As noted in the previous post, the Berlin State Library no longer has the Stepling volume, so the description of it containing 79 pages cannot be viewed as certain. In the interim, until the electronic version of Stepling's work is received from the University of Olomouc (I hope!), Mike Bandli provided the following early references to Stepling's volume. It will be interesting to compare the original to the older references.
H. Brown, Bibliography on Meteorites (University of Chicago Press, 1953), 6. Mention is made that Stepling's book is 33 pages. Bibliography not available for view on Google Books.
Ward-Coonley Collection of Meteorites (Chicago, 1900), p. 75 mentions that Stepling's work is 33 pages and that Tabor is covered on pp. 3-6.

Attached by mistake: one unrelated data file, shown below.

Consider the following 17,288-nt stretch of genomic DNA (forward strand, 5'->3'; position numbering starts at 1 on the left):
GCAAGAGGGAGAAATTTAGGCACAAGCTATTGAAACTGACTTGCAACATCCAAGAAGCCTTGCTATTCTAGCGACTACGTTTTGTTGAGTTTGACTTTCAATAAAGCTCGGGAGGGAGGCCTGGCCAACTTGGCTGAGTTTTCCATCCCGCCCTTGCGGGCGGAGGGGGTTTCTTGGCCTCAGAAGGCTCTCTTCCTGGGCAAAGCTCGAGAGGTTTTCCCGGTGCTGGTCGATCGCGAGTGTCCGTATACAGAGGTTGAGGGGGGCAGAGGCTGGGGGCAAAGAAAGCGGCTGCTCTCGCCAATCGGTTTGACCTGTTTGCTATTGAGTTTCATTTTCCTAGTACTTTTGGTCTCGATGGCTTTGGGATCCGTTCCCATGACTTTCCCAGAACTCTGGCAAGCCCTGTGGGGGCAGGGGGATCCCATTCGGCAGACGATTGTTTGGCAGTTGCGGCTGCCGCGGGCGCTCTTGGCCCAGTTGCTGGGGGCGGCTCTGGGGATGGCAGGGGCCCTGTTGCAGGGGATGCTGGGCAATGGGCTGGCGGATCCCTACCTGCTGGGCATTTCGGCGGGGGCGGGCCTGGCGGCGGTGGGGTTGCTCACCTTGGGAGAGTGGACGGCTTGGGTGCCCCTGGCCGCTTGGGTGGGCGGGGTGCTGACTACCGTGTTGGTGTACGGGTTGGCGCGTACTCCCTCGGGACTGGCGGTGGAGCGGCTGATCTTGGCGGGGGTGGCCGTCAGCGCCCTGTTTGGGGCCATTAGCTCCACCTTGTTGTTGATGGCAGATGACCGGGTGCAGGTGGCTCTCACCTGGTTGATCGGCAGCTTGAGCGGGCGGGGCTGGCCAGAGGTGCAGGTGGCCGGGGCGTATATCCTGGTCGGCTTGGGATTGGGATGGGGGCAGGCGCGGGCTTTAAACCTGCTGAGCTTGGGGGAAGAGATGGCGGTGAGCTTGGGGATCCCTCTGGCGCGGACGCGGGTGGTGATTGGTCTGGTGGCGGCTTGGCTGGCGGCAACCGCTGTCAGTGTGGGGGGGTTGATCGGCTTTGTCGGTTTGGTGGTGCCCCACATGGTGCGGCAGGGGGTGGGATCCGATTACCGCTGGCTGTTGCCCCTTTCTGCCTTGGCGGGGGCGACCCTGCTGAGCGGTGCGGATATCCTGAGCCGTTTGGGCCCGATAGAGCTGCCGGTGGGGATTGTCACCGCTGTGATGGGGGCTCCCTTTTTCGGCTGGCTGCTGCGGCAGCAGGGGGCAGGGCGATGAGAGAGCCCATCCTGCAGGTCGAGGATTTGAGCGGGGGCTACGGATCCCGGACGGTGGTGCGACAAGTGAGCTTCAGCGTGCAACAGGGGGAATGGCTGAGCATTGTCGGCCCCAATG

Prof. Maskelyne and Dr. Lang's Mineralogical Notes, Philosophical Magazine 25 (1863), p. 451.
Časopis Českého museum, 9 (1835),197-198.
Bulletin de la Société des Sciences, Physiques, de Médecine et d'Agriculture d'Orléans 7 (1813), 250-254.
So what do Mike's references tell us? Only a few pages of Stepling's work deal with the Tabor 1753 fall, and the remainder of the book apparently deals with earlier falls, for example in 1723 and 1743. It appears that Stepling compared a Tabor sample to a sample of a 1723 specimen he had saved.
And last but not least, Stepling's volume is extremely rare!
All should become clearer if the University of Olomouc Library comes through.
And then of course, there is the Royal Society.